SCS's short documentary Restoring America's Salmon Forest was selected to show at the Alaska Forum on the Environment Film Festival on Friday, February 8, 2013 in Anchorage. The film focuses on a multi-agency effort to increase salmon returns on the Sitkoh River in Southeast Alaska's Chichagof Island, by improving the spawning and rearing habitat and redirecting a river that was heavily damaged by logging operations in the 1970s.
In the heyday of the Southeast Alaska timber industry, little regard was paid to the needs of salmon. Streams were frequently blocked and diverted, with streams in 70 major watersheds remaining that way decades later. Salmon surpassed timber in economic importance in Southeast Alaska more than two decades ago, but only in the last few years has the Forest Service finally made a serious effort to repair damaged streams. Currently over 7,000 jobs in Southeast Alaska are tied to the fishing industry, compared to about 200 in the timber industry. The Forest Service spends about three times as much on timber related projects as fisheries and restoration projects each year on the Tongass.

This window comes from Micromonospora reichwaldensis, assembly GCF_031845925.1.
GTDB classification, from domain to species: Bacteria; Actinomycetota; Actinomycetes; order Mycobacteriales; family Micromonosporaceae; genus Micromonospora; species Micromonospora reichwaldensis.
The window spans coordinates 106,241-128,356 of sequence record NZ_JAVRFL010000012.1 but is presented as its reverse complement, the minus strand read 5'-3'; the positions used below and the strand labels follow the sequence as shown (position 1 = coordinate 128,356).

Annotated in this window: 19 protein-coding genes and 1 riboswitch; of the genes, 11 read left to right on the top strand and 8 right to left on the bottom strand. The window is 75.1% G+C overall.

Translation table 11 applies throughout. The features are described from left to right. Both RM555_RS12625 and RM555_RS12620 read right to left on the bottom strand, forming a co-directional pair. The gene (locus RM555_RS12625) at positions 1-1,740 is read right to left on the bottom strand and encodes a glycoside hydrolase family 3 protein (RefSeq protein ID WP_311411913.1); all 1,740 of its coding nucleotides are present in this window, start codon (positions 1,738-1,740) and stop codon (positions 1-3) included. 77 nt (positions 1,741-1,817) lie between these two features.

While salmon are responsible for 10 times as many jobs in Southeast Alaska as timber, and are also an important food source and a critical part of our cultural identity, the Forest Service still puts timber over salmon in its budget priorities. Recent Forest Service budgets have dedicated in the range of $22 million a year to timber and road building, compared to less than $2 million a year to restoring salmon streams damaged by past logging, despite a $100 million backlog of restoration projects.
Logging damages watersheds by diverting streams, blocking fish passage, and eliminating crucial spawning and rearing habitat structures. Restoration increases salmon returns by removing debris, redirecting streams, stabilizing banks to prevent erosion, and even thinning dense second-growth forest. We believe it simply makes sense to go back and repair habitat if you are responsible for its damage.
TAKE ACTION:Please contact your representatives in Washington to tell them the ways you depend on Tongass salmon, and tell them you support managing the Tongass for salmon and permanently protecting important salmon producing watersheds. Tell them it is time to redirect funds from the bloated timber budget to the salmon restoration budget, and finally transitioning away from the culture of old-growth timber to sustainable practices recognizing all resources and opportunities.
What to say:Check out the talking points in this post for some ideas of what you might include in your letters or calls.